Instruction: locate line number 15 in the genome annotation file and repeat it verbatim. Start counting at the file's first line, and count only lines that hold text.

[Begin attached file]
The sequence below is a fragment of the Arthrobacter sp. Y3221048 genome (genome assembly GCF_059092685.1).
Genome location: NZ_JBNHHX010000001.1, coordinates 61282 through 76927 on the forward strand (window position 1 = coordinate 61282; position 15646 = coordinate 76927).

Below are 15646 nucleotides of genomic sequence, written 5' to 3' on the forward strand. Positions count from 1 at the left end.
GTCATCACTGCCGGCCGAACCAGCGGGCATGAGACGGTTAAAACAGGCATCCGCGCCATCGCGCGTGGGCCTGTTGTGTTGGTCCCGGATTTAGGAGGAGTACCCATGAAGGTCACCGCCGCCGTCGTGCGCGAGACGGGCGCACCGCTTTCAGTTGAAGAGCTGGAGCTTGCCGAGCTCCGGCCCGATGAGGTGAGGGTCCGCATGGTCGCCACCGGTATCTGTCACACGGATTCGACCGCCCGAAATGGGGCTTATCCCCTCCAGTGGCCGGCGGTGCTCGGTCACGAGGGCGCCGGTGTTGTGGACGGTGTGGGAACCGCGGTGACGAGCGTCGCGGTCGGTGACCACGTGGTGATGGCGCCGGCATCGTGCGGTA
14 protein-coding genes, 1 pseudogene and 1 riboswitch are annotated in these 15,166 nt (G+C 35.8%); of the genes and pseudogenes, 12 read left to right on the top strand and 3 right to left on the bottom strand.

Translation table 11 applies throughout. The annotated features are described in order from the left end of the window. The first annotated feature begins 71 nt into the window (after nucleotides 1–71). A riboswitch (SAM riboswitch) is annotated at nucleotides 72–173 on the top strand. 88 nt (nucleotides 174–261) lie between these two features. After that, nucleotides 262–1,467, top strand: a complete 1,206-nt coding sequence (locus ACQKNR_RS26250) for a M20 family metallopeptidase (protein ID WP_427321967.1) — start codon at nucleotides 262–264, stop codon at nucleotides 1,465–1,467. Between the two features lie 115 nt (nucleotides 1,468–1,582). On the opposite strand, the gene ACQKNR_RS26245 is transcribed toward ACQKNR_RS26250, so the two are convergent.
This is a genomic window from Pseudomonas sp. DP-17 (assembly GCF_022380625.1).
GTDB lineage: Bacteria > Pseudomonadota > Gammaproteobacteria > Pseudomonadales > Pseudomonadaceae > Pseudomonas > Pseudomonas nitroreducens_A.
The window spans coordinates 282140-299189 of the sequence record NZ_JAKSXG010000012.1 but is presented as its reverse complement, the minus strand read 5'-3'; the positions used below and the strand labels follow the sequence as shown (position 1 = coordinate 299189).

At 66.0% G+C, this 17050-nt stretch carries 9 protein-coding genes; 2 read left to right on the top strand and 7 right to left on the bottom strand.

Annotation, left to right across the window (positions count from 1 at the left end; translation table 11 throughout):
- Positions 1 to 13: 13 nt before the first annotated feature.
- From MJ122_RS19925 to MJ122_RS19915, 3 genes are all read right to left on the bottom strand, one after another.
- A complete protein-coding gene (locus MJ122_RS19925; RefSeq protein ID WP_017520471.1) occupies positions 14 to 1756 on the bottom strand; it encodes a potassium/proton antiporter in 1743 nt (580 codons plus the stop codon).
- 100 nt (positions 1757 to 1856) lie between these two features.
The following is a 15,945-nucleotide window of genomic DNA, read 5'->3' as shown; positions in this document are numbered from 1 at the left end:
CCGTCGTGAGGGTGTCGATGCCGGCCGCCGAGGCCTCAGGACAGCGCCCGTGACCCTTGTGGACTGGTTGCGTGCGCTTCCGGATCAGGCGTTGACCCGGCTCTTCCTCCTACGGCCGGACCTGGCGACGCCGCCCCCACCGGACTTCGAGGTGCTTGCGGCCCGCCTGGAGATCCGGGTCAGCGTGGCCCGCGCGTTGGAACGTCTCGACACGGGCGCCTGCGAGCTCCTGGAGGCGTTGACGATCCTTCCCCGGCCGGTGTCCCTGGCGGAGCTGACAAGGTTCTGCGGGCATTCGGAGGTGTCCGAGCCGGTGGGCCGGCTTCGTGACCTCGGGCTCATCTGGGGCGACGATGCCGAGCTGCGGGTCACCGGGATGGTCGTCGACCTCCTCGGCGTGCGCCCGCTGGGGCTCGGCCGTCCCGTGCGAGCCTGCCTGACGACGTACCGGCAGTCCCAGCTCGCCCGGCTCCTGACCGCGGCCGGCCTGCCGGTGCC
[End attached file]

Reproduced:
- 100 nt (positions 1757 to 1856) lie between these two features.